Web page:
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Weekly #14: resilient living 🧗♀️“US$40 to take over Time Square!”🗽cherry blossom taste like...? 🌸| Following the yuan
Thanks to U.S. company TSX and Taobao merchants, normies in China can “enjoy 15 seconds of fame" on a giant screen in Times Square, and receive a video or postcard of it.
I went to a packed film screening last Sunday and it was a rare moment when I felt connected to the rest of the world from China. This sense of disconnection was definitely exacerbated by Covid and I can’t help thinking of my experience a year ago when I was deemed a secondary contact for a Covid case and forced to isolate for two weeks. I felt lonely and depressed, an experience I doubtless share with millions.
The screening was part of Reek Rock, a climbing film festival now in its 17th edition. My feeling of connection came from knowing I was watching the same films as fellow climbing lovers in locations across the globe.
1. Resilient living 🧗♀️
There are three films at this year’s Reek Rock and the last one, in particular, will stay with me. Resistance Climbing is about a ‘jaded’ (his words, not mine) American journalist and climbing columnist of Palestine descent who travel to the war-torn region country and rediscover the meaning of climbing.
The past three years have forced everyone to reevaluate what ‘necessary’ and, by extension, ‘unnecessary’ mean in modern China. In fact, ‘if not necessary, do not…’ was a staple term used by Beijing during the zero-Covid era to imply the importance of life and health above everything else. We citizens were, the authorities liked to remind us, lucky to be alive.
Resistance Climbing, put things in context for me. As we ease into old routines (gigs, comedy shows, brunch etc.), those hit by war also need distractions in life. I don’t mean to sound trite, but I was pleased by the amount local Palestinians featured in the film and the solace they found in climbing. If you want to support their community, please consider donating to the Palestine Climbing Development Fund.
2. “US$40 to take over Time Square!” 🗽
Once upon a time (like 10 years ago), Chinese companies and the central government were dying to get on the big screens of Times Square. They saw it as a serious muscle-flex, as if to say: hey we’ve conquered the West.
Things are different now. A new consumer trend is emerging in 2023 thanks to the U.S. entertainment company TSX and its vision for us normies to “to enjoy 15 seconds of fame", as Co-CEO Nick Holmstén noted. Basically, anyone can pay US$40 and upload a 15-second video to the 18,000 sq. ft screen in Times Square.
After some Chinese users bought ads to advocate for giant panda Yaya’s homecoming, “US$40 to take over Times Square” has become a hot topic on domestic social media platforms such as Xiaohongshu and Douyin, TikTok’s sister app.
Elissaveta M. Brandon, a writer who interviewed Holmstén for Fast Company, wrote in January: “It’s pretty incredible that people will pay $40 to broadcast a video they’re not even there to witness.” Well, Chinese small business owners bridge the gap.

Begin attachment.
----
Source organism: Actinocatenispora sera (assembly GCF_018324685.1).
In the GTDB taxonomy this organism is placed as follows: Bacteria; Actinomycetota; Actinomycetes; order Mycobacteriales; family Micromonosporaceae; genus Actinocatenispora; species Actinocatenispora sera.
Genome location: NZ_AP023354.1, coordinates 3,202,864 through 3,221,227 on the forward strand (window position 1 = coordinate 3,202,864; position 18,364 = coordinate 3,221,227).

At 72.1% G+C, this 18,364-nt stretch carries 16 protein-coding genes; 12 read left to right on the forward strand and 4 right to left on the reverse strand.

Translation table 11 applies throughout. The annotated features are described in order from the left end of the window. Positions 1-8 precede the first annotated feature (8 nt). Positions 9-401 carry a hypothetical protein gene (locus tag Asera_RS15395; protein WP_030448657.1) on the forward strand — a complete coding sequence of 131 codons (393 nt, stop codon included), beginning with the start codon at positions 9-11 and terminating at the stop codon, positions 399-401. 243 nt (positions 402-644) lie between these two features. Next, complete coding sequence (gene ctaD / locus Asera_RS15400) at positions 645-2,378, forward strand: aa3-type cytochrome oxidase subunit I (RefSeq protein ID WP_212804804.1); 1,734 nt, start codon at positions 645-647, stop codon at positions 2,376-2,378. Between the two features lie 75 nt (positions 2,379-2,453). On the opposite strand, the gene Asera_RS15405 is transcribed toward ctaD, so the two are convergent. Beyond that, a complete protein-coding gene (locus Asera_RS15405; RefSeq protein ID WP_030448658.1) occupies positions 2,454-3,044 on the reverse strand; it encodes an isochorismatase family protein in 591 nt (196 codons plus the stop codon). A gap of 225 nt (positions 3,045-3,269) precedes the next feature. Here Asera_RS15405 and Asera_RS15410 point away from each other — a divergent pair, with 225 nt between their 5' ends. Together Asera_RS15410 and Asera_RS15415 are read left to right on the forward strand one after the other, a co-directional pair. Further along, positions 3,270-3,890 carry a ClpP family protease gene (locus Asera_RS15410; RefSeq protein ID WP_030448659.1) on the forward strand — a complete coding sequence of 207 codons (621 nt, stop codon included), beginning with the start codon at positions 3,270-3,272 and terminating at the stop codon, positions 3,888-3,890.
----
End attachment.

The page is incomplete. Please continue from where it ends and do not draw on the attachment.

There are filming services on Taobao that for a few hundred yuan will record the video on the big screen and send it on — some are even thoughtful enough to turn the screenshot into a postcard. Seriously, is there anything that’s not for sale on Taobao?
3. What does cherry blossom taste like? 🌸
Don’t ask me, I don’t know. But many Asia-based snack and drink producers do, or at least they pretend to.
Cherry blossom season is usually in Spring, between March and April and it’s long been a tradition for Japanese snack producers to accompany the season with some limited-edition flavors. In recent years Chinese producers have followed suit. The flowers are essentially tasteless and this grants companies creative license.
Among the cherry blossom-flavored foods on the market are numerous fruity concoctions including lychee, apple, white peach, and strawberry. Seasonal drinks from Luckin Coffee and Starbucks, however, have not been embraced.
In fact, China’s National Health and Medical Commission only officially listed Guanshan cherry blossoms as a new food substance last March, while adding that it’s not suitable for infants, pregnant women and those who are breastfeeding due to lack of data to prove its safety. That makes the cherry blossom snack producers prior to this date…questionable. I can’t find a credible market size number but we may get one next year, given the rate of growth.🔚
What else I’m reading:
Temples were considered boring and archaic by young Chinese people. But visiting them has recently become trendy. The most popular ones are Hangzhou’s Lingyin Temple, Nanjing’s Jiming Temple and Beijing’s Lama Temple. NetEase Data Blog
10 trends in China’s food and beverage industry in 2023, Innova Market Insights via Food and Beverage Innovation Forum, FBIF’s official WeChat account
Chinese celebrities returned to fashion weeks in Europe and collectively garnered more than US$49 million in earned media value (EMV= Impressions x cost per thousand impressions x Adjustment variable) Women's Wear Daily
Researcher: Zhuge Rongrong; Editor: Richard Whiddington
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